Almost half of all known to date proteins contain metal co-factors. Over the course of 3–4 billion years of organism evolution, several metal species of different oxidation state (Na+, K+, Mg2+, Ca2+, Zn2+, Mn2+, Fe2+/3+, Co2+/3+, Ni2+ and Cu+/2+) have been chosen to participate in key biological processes. They are known as “native”, or “biogenic” metals. On the other end stand toxins like mercury and lead, which poison the recipient by competing with the natural co-factors for binding the essential proteins. As a third example, however, should be outlined some abiogenic metal species, which exert a curative effect on the host organism, and are, therefore, applied in medicine as novel drugs. Such are silver (Ag+), strontium (Sr2+), and gallium (Ga3+). The current study investigates their ability to compete with the native cuprous (Cu+), calcium (Ca2+), and ferric (Fe3+) cations, respectively, by exploiting the methods of the computational chemistry. Nowadays, silver finds broad application in many areas of medicinal use, e.g. being added to dressings of burn wounds as a concomitant therapy of skin ulcers, as a potential water disinfectant, or even in ophthalmology as an active component in eye drops. Strontium prevents the destruction of bones and contributes to their restoration. Sr2+ salt of ranelic acid is a medication (under the names Protelos, Protos, Strontium ranelate Aristo) used for treatment of osteoporosis in postmenopausal women and very elderly patients. Gallium, in its cationic form (Ga3+), is well known for its anticancer activity. Nonetheless, recent experimental studies have considered the employment of gallium as a promising “Trojan horse” strategy against pathogenic microorganisms. Herewith, we set on a quest for deciphering the most acclaimed mechanisms of therapeutic action of the aforementioned metal cations at atomic level. The obtained results shed light on the intimate echanisms of metal recognition, thus revealing key factors governing the processes of native/abiogenic metal rivalry. This approach serves not only for explaining already existing experimental findings, but also as a first step in designing/engineering novel drug molecules of potential therapeutic value.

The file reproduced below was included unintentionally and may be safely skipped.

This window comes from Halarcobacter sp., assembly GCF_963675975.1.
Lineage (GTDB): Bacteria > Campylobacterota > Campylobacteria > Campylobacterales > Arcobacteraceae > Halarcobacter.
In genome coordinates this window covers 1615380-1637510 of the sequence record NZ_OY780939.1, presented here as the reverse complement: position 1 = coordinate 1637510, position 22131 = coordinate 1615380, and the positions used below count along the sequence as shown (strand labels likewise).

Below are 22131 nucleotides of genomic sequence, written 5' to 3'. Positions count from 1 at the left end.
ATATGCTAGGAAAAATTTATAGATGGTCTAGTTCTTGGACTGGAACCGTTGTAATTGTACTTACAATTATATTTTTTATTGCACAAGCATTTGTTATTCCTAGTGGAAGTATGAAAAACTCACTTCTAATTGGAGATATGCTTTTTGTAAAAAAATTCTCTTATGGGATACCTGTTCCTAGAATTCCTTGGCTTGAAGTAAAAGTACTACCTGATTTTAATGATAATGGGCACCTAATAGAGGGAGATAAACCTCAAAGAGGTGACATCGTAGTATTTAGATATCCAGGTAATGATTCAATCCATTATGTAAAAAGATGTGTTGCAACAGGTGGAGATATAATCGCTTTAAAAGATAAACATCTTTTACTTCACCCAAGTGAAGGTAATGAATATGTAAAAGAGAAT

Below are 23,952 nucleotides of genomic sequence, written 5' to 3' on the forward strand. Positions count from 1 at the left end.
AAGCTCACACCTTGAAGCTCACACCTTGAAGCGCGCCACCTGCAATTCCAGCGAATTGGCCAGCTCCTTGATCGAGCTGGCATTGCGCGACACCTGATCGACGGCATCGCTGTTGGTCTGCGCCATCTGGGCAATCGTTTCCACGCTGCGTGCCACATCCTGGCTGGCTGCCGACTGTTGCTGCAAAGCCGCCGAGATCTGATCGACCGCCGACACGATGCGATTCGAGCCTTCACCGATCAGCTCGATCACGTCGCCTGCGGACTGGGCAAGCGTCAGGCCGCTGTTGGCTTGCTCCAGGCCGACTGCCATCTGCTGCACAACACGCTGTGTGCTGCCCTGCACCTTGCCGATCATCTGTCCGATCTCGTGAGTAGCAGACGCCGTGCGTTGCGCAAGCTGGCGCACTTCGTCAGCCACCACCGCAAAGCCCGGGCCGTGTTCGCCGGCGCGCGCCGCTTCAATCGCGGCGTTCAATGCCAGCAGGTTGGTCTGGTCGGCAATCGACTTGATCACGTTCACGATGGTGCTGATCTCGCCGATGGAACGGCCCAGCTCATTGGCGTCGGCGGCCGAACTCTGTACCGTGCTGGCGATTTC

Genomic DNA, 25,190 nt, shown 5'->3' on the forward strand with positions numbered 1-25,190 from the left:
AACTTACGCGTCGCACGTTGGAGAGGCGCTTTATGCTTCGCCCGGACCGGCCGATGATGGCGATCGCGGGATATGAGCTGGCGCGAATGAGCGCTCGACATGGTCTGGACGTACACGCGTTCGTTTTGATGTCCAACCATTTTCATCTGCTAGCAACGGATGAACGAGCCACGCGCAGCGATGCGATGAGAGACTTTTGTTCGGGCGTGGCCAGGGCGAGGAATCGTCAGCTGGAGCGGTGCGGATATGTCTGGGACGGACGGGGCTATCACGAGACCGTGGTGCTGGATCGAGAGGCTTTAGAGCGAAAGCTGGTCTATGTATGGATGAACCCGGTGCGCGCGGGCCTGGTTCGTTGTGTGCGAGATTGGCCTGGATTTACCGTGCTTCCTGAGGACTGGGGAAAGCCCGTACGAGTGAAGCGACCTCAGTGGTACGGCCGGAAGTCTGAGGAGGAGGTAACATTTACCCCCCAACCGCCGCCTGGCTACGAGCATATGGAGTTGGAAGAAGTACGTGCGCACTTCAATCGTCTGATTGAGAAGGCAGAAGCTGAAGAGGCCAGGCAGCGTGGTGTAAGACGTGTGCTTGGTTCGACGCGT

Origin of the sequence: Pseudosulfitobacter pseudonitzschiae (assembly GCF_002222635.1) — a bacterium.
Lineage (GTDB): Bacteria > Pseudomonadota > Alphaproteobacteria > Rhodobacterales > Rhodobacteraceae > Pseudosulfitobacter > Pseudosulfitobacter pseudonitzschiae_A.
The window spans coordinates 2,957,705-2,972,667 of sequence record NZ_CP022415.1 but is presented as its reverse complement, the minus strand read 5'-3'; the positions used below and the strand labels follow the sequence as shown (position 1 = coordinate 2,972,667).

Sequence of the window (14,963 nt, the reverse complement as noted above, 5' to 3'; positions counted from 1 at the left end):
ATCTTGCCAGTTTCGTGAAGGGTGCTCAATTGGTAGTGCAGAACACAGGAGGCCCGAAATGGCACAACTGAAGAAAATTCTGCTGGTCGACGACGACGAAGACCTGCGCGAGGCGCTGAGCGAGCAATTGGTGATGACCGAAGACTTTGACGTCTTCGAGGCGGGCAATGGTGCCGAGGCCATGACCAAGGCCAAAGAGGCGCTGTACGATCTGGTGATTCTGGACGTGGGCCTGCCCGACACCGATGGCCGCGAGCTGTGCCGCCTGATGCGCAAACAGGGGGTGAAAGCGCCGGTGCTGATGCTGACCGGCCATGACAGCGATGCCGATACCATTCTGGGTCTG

• High energy formation of active elements: processes of creation and methods of improvement